If you’re thinking about upgrading your plan, don’t just stick to your current ISP — shop around a little first. Other ISPs may have better infrastructure in your area and offer better internet speeds for less. Read online reviews, decide how much internet speed you need, and check out internet speed test comparisons to find the right internet plan for you.
Can a VPN reduce ping?
A virtual private network (VPN) can reduce ping if it sets up a more optimized path to your gaming server than your ISP. However, this is a rare scenario — usually, you should expect slightly higher ping with a VPN because your traffic will need to be encrypted, encapsulated, and routed through an additional node (the secure VPN server).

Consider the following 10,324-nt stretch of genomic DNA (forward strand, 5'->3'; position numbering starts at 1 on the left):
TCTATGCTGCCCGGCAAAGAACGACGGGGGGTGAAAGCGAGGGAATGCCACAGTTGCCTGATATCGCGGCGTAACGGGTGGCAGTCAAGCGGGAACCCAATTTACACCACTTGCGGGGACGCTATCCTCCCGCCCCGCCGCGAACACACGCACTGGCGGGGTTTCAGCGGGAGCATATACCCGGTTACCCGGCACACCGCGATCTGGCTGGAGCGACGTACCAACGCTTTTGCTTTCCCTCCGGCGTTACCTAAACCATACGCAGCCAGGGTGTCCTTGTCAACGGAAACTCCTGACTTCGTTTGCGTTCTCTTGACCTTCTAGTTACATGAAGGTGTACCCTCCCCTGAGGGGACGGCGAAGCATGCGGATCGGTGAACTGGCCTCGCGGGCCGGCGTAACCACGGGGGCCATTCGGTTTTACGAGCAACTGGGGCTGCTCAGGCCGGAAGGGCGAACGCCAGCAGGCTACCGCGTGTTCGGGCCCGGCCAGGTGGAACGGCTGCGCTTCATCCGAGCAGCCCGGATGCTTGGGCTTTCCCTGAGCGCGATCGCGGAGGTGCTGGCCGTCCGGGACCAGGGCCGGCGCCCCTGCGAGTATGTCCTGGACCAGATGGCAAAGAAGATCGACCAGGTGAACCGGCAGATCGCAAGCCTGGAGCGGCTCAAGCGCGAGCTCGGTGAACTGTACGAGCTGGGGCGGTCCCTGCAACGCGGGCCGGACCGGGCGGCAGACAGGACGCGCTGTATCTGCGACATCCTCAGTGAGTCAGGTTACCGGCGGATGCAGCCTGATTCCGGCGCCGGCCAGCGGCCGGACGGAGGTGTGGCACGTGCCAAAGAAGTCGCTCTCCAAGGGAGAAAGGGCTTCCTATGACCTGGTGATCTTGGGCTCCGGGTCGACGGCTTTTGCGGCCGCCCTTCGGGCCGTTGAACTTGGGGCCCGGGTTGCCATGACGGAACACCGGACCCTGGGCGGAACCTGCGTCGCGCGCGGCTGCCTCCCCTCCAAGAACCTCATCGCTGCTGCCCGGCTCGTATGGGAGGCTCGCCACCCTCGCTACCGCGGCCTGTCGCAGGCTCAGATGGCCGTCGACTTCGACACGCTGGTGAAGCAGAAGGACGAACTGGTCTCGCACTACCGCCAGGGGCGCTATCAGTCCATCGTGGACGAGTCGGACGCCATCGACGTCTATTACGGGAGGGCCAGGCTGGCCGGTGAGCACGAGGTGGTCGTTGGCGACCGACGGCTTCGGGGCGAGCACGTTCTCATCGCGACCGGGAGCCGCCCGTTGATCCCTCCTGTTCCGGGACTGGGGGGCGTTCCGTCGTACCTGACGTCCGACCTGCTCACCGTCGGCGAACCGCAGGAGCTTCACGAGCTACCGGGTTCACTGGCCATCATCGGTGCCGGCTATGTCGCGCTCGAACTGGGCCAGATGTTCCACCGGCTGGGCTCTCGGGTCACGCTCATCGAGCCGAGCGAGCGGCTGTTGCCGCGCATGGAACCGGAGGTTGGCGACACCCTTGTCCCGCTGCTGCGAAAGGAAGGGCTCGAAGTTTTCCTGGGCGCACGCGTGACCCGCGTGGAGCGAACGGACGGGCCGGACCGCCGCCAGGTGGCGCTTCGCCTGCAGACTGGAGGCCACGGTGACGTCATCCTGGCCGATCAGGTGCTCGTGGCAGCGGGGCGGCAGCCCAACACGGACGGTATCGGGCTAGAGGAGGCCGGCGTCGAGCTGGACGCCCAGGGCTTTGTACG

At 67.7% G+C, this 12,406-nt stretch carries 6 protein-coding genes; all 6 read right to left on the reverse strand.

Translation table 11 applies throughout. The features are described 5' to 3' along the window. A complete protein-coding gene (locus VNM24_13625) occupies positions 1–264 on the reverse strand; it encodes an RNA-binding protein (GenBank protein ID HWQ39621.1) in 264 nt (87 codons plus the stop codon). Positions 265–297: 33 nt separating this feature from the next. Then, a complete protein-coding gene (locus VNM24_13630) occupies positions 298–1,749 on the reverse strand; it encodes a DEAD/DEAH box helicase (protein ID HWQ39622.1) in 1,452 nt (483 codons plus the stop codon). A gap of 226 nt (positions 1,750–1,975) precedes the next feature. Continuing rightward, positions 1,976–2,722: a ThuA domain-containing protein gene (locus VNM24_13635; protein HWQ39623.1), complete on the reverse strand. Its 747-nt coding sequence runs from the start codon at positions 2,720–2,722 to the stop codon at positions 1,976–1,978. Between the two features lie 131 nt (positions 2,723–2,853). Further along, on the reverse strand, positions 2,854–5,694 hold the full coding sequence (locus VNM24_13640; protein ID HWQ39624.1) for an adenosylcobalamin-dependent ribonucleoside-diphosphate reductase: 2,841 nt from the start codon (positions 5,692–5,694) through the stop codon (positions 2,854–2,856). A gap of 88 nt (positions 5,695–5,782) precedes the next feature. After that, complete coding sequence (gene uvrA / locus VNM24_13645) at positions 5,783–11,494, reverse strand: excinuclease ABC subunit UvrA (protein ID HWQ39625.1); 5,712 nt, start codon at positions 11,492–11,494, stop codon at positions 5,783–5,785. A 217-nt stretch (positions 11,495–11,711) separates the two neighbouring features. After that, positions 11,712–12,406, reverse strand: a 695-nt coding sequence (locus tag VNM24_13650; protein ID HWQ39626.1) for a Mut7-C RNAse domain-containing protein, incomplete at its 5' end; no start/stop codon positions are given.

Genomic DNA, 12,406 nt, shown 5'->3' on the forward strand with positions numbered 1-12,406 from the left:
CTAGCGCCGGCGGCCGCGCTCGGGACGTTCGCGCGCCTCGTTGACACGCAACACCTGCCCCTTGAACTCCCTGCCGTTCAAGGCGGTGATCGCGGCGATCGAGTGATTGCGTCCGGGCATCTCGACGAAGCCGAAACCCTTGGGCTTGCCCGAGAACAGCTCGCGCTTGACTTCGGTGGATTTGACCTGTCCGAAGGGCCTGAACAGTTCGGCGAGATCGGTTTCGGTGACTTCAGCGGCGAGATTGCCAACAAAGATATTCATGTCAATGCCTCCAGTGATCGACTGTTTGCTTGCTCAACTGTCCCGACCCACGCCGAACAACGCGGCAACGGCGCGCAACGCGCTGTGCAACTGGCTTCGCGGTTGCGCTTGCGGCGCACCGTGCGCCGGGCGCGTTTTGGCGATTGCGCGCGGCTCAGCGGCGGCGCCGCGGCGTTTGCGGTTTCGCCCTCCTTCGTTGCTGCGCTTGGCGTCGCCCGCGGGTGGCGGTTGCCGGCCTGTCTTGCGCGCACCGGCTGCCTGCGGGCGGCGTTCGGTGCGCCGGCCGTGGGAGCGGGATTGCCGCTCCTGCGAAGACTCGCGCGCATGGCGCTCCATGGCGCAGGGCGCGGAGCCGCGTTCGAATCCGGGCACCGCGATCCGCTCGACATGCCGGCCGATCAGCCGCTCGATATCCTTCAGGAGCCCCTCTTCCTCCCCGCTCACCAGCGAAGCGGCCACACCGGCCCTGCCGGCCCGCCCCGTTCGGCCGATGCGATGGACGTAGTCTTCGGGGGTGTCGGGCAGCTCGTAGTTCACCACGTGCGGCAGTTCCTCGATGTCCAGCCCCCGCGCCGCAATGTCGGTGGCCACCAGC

That doesn’t mean that there’s no place for VPNs in gaming, however — in fact, using a good gaming VPN can really boost your online experience. Once you connect to a VPN, nobody monitoring your connection can tell where you go or what you do online, letting you game with more privacy and security. VPN servers can even absorb DDoS attacks from salty losers trying to throw you off your game.
But wait, you say — doesn’t a VPN slow down internet speeds? Online VPN speed tests show that you’ll barely notice the difference with the fastest VPNs like NordVPN — in fact, if your ISP is throttling your internet connection when it detects gaming traffic, VPN encryption can help you bypass automatic checks and even improve your connection speed.
Finally, NordVPN even comes with Meshnet, one of the best ways to safely experience old-school LAN classics with your friends. Meshnet lets you create secure private networks between devices over any distance, letting you host old-school LAN parties at any time, anywhere.